Wednesday, November 11, 2020

Peer teaching approach helps learners become WeRise experts

West Nusa Tenggara, Indonesia – “I hear and I forget, I see and I remember, I do and I understand.”  
Studies have shown that learning retention is better when students teach what they have learned. Peer teaching is a strategy used by the International Rice Research Institute (IRRI) - Japan Collaborative Research Project (IJCRP) in its capacity-building program for agricultural extension workers (AEWs) to deliver timely and accurate information to rainfed rice farmers through the use of the Weather-rice-nutrient integrated decision support system (WeRise). 

WeRise is a seasonal climate predictions-based app developed by IJCRP. It is designed to help rice farmers plan for upcoming cropping seasons by providing advisories on the best time to plant and apply fertilizer as well as the suitable varieties to plant based on weather conditions, crop growth, selected farm characteristics, and management practices. The advisories are web-based and can be accessed through a computer or smartphone three months before the cropping season.

A total of 25 extension workers from Central Lombok were trained by AEWs and researchers from the Assessment Institute for Agricultural Technology–West Nusa Tenggara (AIAT WNT) who are certified WeRise facilitators. The key modules of the exercise include navigating the app, generating advisories, and translating the advisories to field language.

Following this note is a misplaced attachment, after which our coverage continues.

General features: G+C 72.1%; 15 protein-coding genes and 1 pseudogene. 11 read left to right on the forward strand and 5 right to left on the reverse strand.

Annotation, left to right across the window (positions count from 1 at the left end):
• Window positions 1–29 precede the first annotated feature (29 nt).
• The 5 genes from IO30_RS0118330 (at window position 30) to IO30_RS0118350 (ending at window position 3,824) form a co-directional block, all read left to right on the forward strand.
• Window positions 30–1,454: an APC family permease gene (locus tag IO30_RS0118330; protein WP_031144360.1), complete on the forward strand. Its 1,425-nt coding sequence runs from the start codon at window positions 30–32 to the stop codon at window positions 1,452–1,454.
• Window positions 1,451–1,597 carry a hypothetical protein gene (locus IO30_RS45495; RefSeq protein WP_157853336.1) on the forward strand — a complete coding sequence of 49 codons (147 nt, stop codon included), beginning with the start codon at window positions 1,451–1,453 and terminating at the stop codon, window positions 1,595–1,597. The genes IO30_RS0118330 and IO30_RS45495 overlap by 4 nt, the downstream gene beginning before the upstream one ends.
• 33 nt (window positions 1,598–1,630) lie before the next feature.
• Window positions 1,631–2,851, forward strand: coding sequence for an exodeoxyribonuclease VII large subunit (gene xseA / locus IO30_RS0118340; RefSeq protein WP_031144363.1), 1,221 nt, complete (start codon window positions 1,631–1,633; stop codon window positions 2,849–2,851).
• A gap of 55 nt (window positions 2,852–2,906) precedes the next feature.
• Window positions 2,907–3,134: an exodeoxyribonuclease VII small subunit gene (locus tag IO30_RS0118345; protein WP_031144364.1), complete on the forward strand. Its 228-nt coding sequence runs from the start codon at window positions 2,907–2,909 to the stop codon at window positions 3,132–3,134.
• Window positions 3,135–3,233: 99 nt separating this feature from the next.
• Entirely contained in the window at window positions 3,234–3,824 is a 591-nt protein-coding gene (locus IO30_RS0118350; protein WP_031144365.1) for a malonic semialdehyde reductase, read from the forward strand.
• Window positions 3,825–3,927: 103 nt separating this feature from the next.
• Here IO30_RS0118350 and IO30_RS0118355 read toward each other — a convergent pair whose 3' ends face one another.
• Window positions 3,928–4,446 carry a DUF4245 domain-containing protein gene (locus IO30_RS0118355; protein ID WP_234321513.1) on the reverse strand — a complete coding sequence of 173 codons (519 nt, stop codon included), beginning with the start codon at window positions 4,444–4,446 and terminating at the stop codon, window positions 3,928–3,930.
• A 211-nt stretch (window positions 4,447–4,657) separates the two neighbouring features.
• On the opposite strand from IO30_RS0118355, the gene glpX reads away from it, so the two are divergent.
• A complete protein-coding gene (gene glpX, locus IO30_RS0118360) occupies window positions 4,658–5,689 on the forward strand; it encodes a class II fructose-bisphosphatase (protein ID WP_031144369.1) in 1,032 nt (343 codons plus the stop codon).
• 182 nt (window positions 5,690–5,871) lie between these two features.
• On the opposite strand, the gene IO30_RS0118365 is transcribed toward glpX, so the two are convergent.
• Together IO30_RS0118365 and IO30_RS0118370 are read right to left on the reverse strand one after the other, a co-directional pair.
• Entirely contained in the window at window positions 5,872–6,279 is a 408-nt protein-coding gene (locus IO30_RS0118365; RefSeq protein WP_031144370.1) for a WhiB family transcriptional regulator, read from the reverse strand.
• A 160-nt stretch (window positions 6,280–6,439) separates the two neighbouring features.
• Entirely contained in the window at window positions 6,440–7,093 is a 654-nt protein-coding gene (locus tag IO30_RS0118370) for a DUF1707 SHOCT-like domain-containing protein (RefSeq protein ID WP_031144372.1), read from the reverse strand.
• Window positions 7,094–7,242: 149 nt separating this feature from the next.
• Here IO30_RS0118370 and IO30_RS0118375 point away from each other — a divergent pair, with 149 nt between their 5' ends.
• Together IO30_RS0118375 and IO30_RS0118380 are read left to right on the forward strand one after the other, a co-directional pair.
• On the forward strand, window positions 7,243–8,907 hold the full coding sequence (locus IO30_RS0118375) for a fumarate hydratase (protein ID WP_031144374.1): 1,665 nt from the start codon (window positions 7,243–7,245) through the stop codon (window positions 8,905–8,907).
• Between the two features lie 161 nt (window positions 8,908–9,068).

After the training, the participants said that they can now use WeRise, understand its outputs, and explain these to farmers. They also said that WeRise can help them in performing their work.

In addition to getting familiar with the WeRise app, the participants were required to develop their site-specific communication plans to disseminate the WeRise advisories and conduct an echo training for other extension workers within their areas of jurisdiction. Peer teaching helps improve learning because it gives beginners the opportunity to review, organize, and consolidate their existing knowledge and material; understand its basic structure; fill information gaps; find additional meanings; and translate knowledge into new conceptual frameworks (Dueck, 1993).  

The trainings which were co-organized by IRRI and AIAT WNT with funding from Japan’s Ministry of Agriculture, Forestry, and Fisheries, were held from 2 to 5 November 2020 in Praya Barat, Praya Tengah, Prayah Timur, and Pujut in Central Lombok, WNT, Indonesia.


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